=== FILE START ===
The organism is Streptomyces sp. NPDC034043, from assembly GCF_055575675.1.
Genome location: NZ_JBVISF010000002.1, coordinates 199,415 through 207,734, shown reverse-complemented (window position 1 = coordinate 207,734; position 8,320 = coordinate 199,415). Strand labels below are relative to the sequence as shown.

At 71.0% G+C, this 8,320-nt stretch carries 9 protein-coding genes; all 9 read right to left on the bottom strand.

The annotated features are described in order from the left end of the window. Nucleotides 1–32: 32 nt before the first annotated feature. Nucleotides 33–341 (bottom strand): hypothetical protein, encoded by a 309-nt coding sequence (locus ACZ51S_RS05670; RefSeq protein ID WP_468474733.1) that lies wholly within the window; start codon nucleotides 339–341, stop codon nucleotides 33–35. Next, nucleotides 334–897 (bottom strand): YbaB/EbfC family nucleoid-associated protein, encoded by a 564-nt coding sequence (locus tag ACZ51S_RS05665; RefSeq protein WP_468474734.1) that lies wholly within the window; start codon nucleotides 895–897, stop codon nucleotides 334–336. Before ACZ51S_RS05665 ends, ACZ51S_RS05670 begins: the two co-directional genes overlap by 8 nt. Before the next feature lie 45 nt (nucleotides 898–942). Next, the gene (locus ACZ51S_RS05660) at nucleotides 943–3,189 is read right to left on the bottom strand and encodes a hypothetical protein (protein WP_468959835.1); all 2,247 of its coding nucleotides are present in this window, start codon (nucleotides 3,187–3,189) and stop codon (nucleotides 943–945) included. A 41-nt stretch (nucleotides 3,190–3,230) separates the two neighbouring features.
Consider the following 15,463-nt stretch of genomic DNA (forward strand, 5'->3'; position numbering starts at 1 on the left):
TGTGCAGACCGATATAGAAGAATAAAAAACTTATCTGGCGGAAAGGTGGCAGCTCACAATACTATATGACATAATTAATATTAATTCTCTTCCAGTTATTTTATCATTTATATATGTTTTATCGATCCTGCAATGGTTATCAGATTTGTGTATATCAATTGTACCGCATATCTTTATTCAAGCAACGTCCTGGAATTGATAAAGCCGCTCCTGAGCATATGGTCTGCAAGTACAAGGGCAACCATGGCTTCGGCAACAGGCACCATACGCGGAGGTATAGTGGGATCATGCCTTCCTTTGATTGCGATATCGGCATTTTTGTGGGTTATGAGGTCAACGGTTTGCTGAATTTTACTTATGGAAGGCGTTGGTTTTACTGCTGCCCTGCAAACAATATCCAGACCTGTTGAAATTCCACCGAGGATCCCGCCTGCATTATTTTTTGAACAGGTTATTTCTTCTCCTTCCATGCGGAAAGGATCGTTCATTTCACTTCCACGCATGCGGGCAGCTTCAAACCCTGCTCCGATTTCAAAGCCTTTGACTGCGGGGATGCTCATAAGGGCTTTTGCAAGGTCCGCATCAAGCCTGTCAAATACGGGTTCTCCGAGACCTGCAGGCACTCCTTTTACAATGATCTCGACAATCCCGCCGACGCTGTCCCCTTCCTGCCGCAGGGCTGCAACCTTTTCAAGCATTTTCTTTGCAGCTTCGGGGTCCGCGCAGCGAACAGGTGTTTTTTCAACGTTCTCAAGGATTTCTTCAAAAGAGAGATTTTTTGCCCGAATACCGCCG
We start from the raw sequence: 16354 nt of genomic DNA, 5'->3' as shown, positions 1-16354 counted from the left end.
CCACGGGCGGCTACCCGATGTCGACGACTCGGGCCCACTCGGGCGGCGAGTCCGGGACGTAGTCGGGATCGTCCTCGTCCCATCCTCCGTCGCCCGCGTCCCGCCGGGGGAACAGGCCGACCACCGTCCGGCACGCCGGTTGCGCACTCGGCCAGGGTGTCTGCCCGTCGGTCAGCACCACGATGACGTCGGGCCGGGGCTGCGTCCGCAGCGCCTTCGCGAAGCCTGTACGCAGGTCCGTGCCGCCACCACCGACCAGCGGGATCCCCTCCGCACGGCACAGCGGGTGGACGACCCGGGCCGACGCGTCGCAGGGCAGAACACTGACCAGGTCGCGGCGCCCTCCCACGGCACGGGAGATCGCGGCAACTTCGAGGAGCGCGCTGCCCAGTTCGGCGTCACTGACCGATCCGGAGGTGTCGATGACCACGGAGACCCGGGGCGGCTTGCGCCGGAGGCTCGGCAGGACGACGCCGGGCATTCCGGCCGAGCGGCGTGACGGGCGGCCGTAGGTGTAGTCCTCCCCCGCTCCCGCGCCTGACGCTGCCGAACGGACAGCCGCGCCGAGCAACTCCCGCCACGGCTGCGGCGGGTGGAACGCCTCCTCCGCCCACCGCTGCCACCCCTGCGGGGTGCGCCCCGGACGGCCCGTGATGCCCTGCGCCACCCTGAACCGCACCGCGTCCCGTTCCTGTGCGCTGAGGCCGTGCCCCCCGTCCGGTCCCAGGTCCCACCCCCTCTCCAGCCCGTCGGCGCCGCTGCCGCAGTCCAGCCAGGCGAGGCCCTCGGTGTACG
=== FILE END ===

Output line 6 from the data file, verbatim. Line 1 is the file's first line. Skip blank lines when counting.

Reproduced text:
TGTGCAGACCGATATAGAAGAATAAAAAACTTATCTGGCGGAAAGGTGGCAGCTCACAATACTATATGACATAATTAATATTAATTCTCTTCCAGTTATTTTATCATTTATATATGTTTTATCGATCCTGCAATGGTTATCAGATTTGTGTATATCAATTGTACCGCATATCTTTATTCAAGCAACGTCCTGGAATTGATAAAGCCGCTCCTGAGCATATGGTCTGCAAGTACAAGGGCAACCATGGCTTCGGCAACAGGCACCATACGCGGAGGTATAGTGGGATCATGCCTTCCTTTGATTGCGATATCGGCATTTTTGTGGGTTATGAGGTCAACGGTTTGCTGAATTTTACTTATGGAAGGCGTTGGTTTTACTGCTGCCCTGCAAACAATATCCAGACCTGTTGAAATTCCACCGAGGATCCCGCCTGCATTATTTTTTGAACAGGTTATTTCTTCTCCTTCCATGCGGAAAGGATCGTTCATTTCACTTCCACGCATGCGGGCAGCTTCAAACCCTGCTCCGATTTCAAAGCCTTTGACTGCGGGGATGCTCATAAGGGCTTTTGCAAGGTCCGCATCAAGCCTGTCAAATACGGGTTCTCCGAGACCTGCAGGCACTCCTTTTACAATGATCTCGACAATCCCGCCGACGCTGTCCCCTTCCTGCCGCAGGGCTGCAACCTTTTCAAGCATTTTCTTTGCAGCTTCGGGGTCCGCGCAGCGAACAGGTGTTTTTTCAACGTTCTCAAGGATTTCTTCAAAAGAGAGATTTTTTGCCCGAATACCGCCG